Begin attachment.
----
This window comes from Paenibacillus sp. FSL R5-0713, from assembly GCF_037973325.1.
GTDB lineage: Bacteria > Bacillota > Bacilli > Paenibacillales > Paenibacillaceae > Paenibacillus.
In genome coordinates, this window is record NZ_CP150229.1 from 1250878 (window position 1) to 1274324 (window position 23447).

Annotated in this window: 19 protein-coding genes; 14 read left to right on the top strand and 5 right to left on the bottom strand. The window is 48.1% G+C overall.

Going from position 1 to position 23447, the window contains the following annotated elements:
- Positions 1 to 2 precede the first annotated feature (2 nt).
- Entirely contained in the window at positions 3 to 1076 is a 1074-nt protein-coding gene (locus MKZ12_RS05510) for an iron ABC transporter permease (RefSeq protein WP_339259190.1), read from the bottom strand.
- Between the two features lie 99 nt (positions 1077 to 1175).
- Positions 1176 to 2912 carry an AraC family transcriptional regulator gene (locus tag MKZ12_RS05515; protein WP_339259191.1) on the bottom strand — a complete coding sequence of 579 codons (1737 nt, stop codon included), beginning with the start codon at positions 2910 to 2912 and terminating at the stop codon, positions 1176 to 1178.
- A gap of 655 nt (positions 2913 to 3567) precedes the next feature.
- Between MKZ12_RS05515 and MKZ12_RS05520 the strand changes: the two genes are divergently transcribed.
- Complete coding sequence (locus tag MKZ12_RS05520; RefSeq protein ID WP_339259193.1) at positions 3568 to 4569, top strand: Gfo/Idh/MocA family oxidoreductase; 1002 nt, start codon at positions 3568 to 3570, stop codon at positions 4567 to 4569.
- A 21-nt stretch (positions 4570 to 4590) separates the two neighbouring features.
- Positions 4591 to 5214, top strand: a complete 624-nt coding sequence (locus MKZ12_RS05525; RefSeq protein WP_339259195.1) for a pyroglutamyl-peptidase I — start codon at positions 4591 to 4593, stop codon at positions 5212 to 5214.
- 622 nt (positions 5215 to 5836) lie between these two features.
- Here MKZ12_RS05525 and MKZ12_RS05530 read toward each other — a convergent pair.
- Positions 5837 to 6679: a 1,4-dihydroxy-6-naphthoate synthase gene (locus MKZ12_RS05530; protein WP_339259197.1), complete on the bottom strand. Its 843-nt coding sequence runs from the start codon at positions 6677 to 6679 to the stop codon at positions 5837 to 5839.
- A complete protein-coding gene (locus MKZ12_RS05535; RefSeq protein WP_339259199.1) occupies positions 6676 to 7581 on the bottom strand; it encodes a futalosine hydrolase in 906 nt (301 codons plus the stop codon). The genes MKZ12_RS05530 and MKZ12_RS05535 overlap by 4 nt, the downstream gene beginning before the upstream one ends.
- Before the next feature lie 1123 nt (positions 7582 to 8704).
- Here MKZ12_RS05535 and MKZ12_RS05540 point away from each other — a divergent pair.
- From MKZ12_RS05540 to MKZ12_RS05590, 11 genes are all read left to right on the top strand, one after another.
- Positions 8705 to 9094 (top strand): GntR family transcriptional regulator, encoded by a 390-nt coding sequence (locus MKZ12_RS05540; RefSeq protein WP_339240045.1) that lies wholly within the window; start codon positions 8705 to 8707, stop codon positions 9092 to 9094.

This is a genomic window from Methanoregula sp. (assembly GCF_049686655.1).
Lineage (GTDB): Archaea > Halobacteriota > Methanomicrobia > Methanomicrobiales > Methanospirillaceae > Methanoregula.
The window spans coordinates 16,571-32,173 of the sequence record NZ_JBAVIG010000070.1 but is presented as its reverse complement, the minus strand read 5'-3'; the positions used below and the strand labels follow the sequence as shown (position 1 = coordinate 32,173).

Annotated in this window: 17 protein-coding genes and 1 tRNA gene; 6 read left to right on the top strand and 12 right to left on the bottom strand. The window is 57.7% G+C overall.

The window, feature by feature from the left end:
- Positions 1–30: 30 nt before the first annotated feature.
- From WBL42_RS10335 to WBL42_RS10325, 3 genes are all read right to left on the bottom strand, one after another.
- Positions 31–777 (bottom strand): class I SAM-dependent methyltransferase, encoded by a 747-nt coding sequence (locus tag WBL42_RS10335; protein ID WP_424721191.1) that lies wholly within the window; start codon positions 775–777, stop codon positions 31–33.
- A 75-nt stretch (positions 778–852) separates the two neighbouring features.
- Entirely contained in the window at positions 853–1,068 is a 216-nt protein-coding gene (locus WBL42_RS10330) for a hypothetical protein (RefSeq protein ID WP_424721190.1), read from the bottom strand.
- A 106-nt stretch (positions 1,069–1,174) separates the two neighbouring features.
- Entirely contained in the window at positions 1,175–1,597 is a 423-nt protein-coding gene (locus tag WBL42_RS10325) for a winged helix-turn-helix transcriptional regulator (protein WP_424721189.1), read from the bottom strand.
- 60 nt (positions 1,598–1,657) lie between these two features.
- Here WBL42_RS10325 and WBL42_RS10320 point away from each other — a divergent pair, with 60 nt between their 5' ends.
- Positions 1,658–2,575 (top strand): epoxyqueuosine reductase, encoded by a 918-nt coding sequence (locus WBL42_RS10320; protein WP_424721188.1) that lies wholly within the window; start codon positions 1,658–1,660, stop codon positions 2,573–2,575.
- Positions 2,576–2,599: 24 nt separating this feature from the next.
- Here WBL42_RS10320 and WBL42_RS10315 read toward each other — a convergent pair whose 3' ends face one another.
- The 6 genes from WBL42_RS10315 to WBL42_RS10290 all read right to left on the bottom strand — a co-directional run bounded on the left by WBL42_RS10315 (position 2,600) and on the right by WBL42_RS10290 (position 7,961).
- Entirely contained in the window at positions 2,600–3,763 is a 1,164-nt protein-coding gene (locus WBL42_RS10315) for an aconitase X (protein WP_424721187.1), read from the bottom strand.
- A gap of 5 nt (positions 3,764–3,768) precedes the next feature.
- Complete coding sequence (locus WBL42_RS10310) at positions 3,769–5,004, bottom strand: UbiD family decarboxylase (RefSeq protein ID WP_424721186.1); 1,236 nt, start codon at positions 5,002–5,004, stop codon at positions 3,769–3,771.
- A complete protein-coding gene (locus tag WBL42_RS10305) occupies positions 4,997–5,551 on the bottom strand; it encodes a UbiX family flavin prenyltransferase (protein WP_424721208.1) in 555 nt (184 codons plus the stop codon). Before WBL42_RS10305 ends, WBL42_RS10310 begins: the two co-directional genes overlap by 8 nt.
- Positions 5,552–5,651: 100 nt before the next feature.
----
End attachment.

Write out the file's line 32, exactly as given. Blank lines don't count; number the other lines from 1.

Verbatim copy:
- Entirely contained in the window at positions 853–1,068 is a 216-nt protein-coding gene (locus WBL42_RS10330) for a hypothetical protein (RefSeq protein ID WP_424721190.1), read from the bottom strand.